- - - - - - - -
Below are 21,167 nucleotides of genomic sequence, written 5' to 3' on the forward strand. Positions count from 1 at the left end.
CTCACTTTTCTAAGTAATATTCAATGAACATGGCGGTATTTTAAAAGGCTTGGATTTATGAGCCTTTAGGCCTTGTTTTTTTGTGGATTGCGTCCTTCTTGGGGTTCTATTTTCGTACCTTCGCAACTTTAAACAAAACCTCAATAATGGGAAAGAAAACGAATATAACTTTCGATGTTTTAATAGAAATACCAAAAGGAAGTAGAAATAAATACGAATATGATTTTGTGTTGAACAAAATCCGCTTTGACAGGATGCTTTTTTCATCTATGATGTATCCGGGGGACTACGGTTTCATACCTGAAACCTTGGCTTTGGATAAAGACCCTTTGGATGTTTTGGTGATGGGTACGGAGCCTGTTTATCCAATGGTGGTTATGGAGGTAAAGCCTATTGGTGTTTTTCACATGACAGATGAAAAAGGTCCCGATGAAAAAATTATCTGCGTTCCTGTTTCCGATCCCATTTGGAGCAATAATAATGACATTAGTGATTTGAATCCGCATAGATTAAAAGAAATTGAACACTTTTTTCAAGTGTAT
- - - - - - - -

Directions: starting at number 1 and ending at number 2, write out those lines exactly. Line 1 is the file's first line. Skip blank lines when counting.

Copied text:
Below are 21,167 nucleotides of genomic sequence, written 5' to 3' on the forward strand. Positions count from 1 at the left end.
CTCACTTTTCTAAGTAATATTCAATGAACATGGCGGTATTTTAAAAGGCTTGGATTTATGAGCCTTTAGGCCTTGTTTTTTTGTGGATTGCGTCCTTCTTGGGGTTCTATTTTCGTACCTTCGCAACTTTAAACAAAACCTCAATAATGGGAAAGAAAACGAATATAACTTTCGATGTTTTAATAGAAATACCAAAAGGAAGTAGAAATAAATACGAATATGATTTTGTGTTGAACAAAATCCGCTTTGACAGGATGCTTTTTTCATCTATGATGTATCCGGGGGACTACGGTTTCATACCTGAAACCTTGGCTTTGGATAAAGACCCTTTGGATGTTTTGGTGATGGGTACGGAGCCTGTTTATCCAATGGTGGTTATGGAGGTAAAGCCTATTGGTGTTTTTCACATGACAGATGAAAAAGGTCCCGATGAAAAAATTATCTGCGTTCCTGTTTCCGATCCCATTTGGAGCAATAATAATGACATTAGTGATTTGAATCCGCATAGATTAAAAGAAATTGAACACTTTTTTCAAGTGTAT